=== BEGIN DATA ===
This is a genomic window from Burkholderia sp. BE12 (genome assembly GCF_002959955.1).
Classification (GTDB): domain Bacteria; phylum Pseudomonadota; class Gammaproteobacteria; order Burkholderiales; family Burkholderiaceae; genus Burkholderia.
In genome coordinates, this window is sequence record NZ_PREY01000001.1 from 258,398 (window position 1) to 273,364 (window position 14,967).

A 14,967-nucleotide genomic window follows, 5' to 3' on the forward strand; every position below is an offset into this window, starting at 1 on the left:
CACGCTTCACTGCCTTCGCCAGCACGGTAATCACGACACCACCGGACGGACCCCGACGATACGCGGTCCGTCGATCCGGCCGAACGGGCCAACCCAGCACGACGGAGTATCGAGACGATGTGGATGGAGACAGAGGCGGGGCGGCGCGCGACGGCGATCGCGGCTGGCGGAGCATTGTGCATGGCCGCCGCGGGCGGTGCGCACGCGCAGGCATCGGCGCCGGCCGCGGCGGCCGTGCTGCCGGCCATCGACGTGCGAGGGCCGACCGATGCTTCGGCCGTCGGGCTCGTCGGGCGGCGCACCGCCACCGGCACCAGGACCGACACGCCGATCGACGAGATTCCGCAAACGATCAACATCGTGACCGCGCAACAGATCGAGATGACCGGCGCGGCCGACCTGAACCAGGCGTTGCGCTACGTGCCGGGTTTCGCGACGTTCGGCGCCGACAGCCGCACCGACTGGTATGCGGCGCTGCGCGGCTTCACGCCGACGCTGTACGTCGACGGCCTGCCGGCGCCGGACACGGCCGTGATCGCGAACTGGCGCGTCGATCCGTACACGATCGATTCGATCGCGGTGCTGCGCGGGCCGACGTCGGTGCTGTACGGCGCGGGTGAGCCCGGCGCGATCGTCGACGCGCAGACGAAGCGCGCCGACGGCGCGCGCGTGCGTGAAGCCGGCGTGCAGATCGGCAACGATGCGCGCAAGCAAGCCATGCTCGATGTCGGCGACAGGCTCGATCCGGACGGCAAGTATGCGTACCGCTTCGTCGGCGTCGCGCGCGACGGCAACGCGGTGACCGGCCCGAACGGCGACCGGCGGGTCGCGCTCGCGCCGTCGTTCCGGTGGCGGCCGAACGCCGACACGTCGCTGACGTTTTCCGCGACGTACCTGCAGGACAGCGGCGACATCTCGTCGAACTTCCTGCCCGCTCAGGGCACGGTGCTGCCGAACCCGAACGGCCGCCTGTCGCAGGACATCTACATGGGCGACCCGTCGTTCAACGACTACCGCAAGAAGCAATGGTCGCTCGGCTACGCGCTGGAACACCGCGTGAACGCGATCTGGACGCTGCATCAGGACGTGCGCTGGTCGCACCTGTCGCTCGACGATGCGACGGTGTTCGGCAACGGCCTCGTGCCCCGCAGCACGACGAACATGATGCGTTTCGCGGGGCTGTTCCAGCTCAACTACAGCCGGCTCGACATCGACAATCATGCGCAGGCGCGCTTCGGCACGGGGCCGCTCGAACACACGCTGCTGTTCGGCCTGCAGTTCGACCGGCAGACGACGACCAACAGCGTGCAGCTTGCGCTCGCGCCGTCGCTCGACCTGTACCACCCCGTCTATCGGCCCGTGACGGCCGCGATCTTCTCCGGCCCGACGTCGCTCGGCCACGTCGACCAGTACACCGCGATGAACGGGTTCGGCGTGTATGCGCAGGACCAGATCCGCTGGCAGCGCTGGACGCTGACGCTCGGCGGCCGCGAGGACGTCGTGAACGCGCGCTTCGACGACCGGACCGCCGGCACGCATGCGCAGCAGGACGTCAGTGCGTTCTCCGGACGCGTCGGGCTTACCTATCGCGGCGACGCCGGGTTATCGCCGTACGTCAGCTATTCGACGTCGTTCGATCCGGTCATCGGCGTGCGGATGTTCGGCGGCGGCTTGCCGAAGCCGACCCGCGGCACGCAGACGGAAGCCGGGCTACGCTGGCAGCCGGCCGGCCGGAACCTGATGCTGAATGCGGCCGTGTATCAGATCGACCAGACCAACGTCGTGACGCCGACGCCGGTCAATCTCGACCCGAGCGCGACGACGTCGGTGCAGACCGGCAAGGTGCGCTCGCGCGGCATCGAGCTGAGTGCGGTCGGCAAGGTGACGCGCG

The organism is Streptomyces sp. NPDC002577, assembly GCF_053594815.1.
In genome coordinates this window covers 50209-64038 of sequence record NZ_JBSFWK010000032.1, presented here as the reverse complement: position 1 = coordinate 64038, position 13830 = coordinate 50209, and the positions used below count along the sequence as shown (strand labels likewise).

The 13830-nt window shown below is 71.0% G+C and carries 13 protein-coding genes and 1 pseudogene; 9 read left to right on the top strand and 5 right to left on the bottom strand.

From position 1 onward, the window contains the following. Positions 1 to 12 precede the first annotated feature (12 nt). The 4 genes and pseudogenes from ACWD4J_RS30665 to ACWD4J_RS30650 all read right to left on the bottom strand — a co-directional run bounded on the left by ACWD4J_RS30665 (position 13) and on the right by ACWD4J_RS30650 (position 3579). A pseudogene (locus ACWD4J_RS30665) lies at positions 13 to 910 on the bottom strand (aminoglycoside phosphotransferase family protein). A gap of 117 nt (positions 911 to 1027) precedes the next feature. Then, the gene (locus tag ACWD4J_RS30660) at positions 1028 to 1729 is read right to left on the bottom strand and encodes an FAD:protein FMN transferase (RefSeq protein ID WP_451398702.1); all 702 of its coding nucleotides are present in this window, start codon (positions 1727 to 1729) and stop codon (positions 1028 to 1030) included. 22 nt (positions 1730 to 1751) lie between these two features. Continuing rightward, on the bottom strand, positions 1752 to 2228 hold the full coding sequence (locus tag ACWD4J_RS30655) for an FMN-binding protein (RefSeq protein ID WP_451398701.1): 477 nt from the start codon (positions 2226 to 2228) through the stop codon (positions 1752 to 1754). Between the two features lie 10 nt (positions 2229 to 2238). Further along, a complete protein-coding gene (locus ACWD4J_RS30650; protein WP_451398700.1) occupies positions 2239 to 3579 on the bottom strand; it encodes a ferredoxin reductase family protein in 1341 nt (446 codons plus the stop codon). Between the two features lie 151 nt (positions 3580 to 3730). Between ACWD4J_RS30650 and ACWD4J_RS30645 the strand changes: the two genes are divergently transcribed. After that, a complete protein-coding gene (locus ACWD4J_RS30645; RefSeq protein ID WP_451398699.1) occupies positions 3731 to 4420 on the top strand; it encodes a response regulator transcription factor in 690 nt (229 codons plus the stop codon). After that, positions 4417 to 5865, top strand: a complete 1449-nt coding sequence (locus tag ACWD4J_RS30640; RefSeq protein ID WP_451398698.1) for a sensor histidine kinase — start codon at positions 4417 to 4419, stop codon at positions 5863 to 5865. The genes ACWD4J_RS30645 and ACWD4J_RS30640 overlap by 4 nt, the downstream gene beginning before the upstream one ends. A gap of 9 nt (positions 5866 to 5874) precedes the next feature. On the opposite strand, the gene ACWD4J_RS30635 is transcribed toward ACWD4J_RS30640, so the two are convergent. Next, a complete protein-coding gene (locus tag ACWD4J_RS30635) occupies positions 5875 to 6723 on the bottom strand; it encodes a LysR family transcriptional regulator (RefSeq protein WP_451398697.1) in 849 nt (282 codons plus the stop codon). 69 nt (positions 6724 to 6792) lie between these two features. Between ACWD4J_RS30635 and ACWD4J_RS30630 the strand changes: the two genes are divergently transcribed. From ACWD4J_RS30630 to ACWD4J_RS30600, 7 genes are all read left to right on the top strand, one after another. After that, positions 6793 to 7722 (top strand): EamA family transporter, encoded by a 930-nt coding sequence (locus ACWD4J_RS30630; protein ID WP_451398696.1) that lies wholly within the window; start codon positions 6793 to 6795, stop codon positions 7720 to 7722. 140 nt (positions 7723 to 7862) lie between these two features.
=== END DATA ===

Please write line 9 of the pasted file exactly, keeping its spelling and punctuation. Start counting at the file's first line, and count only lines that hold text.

From position 1 onward, the window contains the following. Positions 1 to 12 precede the first annotated feature (12 nt). The 4 genes and pseudogenes from ACWD4J_RS30665 to ACWD4J_RS30650 all read right to left on the bottom strand — a co-directional run bounded on the left by ACWD4J_RS30665 (position 13) and on the right by ACWD4J_RS30650 (position 3579). A pseudogene (locus ACWD4J_RS30665) lies at positions 13 to 910 on the bottom strand (aminoglycoside phosphotransferase family protein). A gap of 117 nt (positions 911 to 1027) precedes the next feature. Then, the gene (locus tag ACWD4J_RS30660) at positions 1028 to 1729 is read right to left on the bottom strand and encodes an FAD:protein FMN transferase (RefSeq protein ID WP_451398702.1); all 702 of its coding nucleotides are present in this window, start codon (positions 1727 to 1729) and stop codon (positions 1028 to 1030) included. 22 nt (positions 1730 to 1751) lie between these two features. Continuing rightward, on the bottom strand, positions 1752 to 2228 hold the full coding sequence (locus tag ACWD4J_RS30655) for an FMN-binding protein (RefSeq protein ID WP_451398701.1): 477 nt from the start codon (positions 2226 to 2228) through the stop codon (positions 1752 to 1754). Between the two features lie 10 nt (positions 2229 to 2238). Further along, a complete protein-coding gene (locus ACWD4J_RS30650; protein WP_451398700.1) occupies positions 2239 to 3579 on the bottom strand; it encodes a ferredoxin reductase family protein in 1341 nt (446 codons plus the stop codon). Between the two features lie 151 nt (positions 3580 to 3730). Between ACWD4J_RS30650 and ACWD4J_RS30645 the strand changes: the two genes are divergently transcribed. After that, a complete protein-coding gene (locus ACWD4J_RS30645; RefSeq protein ID WP_451398699.1) occupies positions 3731 to 4420 on the top strand; it encodes a response regulator transcription factor in 690 nt (229 codons plus the stop codon). After that, positions 4417 to 5865, top strand: a complete 1449-nt coding sequence (locus tag ACWD4J_RS30640; RefSeq protein ID WP_451398698.1) for a sensor histidine kinase — start codon at positions 4417 to 4419, stop codon at positions 5863 to 5865. The genes ACWD4J_RS30645 and ACWD4J_RS30640 overlap by 4 nt, the downstream gene beginning before the upstream one ends. A gap of 9 nt (positions 5866 to 5874) precedes the next feature. On the opposite strand, the gene ACWD4J_RS30635 is transcribed toward ACWD4J_RS30640, so the two are convergent. Next, a complete protein-coding gene (locus tag ACWD4J_RS30635) occupies positions 5875 to 6723 on the bottom strand; it encodes a LysR family transcriptional regulator (RefSeq protein WP_451398697.1) in 849 nt (282 codons plus the stop codon). 69 nt (positions 6724 to 6792) lie between these two features. Between ACWD4J_RS30635 and ACWD4J_RS30630 the strand changes: the two genes are divergently transcribed. From ACWD4J_RS30630 to ACWD4J_RS30600, 7 genes are all read left to right on the top strand, one after another. After that, positions 6793 to 7722 (top strand): EamA family transporter, encoded by a 930-nt coding sequence (locus ACWD4J_RS30630; protein ID WP_451398696.1) that lies wholly within the window; start codon positions 6793 to 6795, stop codon positions 7720 to 7722. 140 nt (positions 7723 to 7862) lie between these two features.